The COVID-19 pandemic has made significant impacts on the healthcare landscape as we know it. These various impacts have affected every level of patient care delivery in some way, and for the skilled nursing industry, challenges are created in both operations and in reimbursement. Skilled nursing facility operations have changed drastically to accommodate and provide crucial care to the communities they serve during the COVID-19 pandemic. Combine new COVID-19 changes with reimbursement challenges due to adjusting to the Patient-Driven Payment Model (PDPM), and the skilled nursing landscape becomes even more complex for providers.

Be aware of COVID-19’s impact on Medicare policy and PDPM

COVID-19 immediately influenced changes in Medicare policy to create more availability of hospital beds for the treatment of those infected with the virus. One of these changes is waiving the 3-day qualifying stay for a skilled nursing rehabilitative stay. During this pandemic emergency, a 3-day hospitalization is not needed. Be mindful of the changes in how organizations track Medicare days since the 60-day break is not necessary, how to document a skilled need without a qualifying acute stay, and understanding how to fill out the UB04.

COVID-19 also has an impact on the new payment model PDPM, imposed by Along with a potential increase in Medicare Part A volume is an increase in Respiratory Failure Diagnosis. There will be an increased need to ensure documentation compliance with use of oxygen, recording shortness of breath while lying flat, and capturing seven days of respiratory treatments. If your facility has ventilators, understand that respiratory arrest can be coded. If a patient is still on COVID-19 precautions, isolation can be captured. Keep in mind that not only is having accurate clinical documentation important during the COVID-19 pandemic, but also having enough Durable Medical Equipment available to both provide care and capture its delivery on the MDS.

Know what to do if you are short on staff

An obvious impact of COVID-19 is its effect on staffing. Facilities should be prepared for shortages of nurses, CNA’s, respiratory therapist and administrative staff due to COVID-19 transmissions despite increased staff surveillance of symptoms prior to working each shift. Staff will need initial and ongoing education on infection control practice and COVID-19 resident surveillance and treatment. Measures to reduce transmission risk include restricting only essential staff in the building and checking staff temperatures and oxygen saturation before their shift. If able, utilization of telehealth ensures physician care can be provided with adding risk of person to person exposure. Also, review your pandemic plan to check for regulatory compliance. The CDC and CMS continue to release guidance to healthcare providers on pandemic practice to protect both staff and residents. The Quality Improvement Organization (QIO) Program has compiled lists of CDC and CMS guidance you can reference.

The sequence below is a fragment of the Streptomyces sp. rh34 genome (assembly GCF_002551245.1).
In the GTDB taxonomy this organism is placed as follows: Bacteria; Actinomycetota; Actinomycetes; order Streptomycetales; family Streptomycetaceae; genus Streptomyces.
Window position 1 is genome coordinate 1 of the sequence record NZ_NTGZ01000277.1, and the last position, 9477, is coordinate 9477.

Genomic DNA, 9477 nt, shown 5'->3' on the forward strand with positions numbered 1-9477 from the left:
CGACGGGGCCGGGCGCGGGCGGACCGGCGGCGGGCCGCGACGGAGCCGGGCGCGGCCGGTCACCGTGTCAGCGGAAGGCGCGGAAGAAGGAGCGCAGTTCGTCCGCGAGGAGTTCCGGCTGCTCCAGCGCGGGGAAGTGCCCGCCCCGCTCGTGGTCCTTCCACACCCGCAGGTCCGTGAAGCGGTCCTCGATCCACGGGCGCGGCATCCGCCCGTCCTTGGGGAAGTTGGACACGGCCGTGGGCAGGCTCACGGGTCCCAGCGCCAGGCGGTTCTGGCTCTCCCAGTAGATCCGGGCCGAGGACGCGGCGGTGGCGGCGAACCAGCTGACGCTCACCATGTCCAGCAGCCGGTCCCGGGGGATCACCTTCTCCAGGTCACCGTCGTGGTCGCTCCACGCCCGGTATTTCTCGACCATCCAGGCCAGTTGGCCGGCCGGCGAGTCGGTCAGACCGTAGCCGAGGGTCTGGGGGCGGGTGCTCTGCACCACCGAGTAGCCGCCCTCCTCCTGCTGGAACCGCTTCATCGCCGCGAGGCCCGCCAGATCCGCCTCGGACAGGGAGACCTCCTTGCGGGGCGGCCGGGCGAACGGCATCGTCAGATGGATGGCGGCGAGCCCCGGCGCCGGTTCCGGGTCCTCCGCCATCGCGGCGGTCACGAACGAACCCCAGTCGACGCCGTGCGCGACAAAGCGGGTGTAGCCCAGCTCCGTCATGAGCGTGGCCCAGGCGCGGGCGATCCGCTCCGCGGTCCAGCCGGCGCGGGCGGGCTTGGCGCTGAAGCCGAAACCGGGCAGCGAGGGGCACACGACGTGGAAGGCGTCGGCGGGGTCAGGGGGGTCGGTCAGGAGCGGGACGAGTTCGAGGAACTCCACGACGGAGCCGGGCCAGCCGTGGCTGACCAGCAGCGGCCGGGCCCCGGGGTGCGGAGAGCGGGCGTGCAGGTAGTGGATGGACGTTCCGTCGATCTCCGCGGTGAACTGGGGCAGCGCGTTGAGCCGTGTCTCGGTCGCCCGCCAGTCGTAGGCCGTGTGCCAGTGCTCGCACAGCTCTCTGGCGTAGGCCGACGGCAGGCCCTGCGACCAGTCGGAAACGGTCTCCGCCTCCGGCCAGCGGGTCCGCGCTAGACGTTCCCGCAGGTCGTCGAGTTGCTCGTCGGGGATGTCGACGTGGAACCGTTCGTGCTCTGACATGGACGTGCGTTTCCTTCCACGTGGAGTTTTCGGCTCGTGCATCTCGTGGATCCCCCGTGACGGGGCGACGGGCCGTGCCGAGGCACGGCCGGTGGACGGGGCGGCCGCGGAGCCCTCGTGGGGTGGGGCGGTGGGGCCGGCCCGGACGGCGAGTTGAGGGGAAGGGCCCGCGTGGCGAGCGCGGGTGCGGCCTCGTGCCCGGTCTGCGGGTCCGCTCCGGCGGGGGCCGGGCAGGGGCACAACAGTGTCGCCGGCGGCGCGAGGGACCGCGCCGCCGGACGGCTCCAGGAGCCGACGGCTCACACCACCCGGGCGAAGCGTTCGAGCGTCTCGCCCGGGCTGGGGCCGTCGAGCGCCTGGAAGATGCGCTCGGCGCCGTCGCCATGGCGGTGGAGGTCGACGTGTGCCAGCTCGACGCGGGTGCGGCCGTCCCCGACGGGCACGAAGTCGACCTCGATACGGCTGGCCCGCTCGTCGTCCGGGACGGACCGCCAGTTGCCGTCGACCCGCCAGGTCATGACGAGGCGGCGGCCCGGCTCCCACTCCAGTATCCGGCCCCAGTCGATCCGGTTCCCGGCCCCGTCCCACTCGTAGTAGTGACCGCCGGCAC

Monitor efficiency of operations to avoid procedural gaps

Monitoring processes and workflows to avoid any potential gaps in operations is crucial for keeping your facility on track during this time. Providers should consider monitoring and managing productivity of revenue cycle staff through daily check-ins with supervisors using web-conferencing software. Supervisors should set expectations of productivity requirements and hold their teams accountable for their responsibility in the revenue cycle process. Some suggestions of important metrics to keep track of:

  • Medicare patients to verify
  • Number of patients to pre-bill review
  • Volume of claims to follow-up on and resolve
  • Remits and dollars to post

Supervisors can also facilitate virtual group meetings to discuss triple check processing, productivity progress and any challenges encountered. It is important to use EMR dashboards, if available, to monitor workflows and volumes. If dashboards are not available through the EMR, coordinate with IT support to build an external dashboard to be updated on a daily and weekly basis.

To adapt to the current COVID-19 and PDPM situation, efficiency during the insurance verification and authorization process is key. As employees are challenged to work in a remote environment, productivity and accuracy will be critical to combat reduced staffing and wait times among insurance facilities. This can be done by leveraging the use of portals and batch eligibility checks.

Stay compliant with current and new CMS regulations

CMS is keeping a watchful eye on compliance with pandemic infection control practice. Facilities need to understand the necessary steps to be taken to avoid a jeopardy tag. Lessons learned from Kirkland Nursing Home in Washington state emphasizes the need to treat patients timely, report relevant infections to authorities, and have a backup plan for provider care should someone get sick and not be able to provide services. CMS released a facility pandemic preparedness checklist and are using this as guidance in infection control surveys.

COVID-19 has a direct impact on all operational processes in skilled nursing, and facilities need to make the proper changes to adjust. However, facility staff may be potentially overwhelmed with various obstacles related to COVID-19. Because of this, consider outsourcing key facility functions, such as partial or full billing processes, education of staff, and reviewing PDPM documentation for compliance as well as pandemic plans. This will allow staff to concentrate on providing high-quality patient care during this time.

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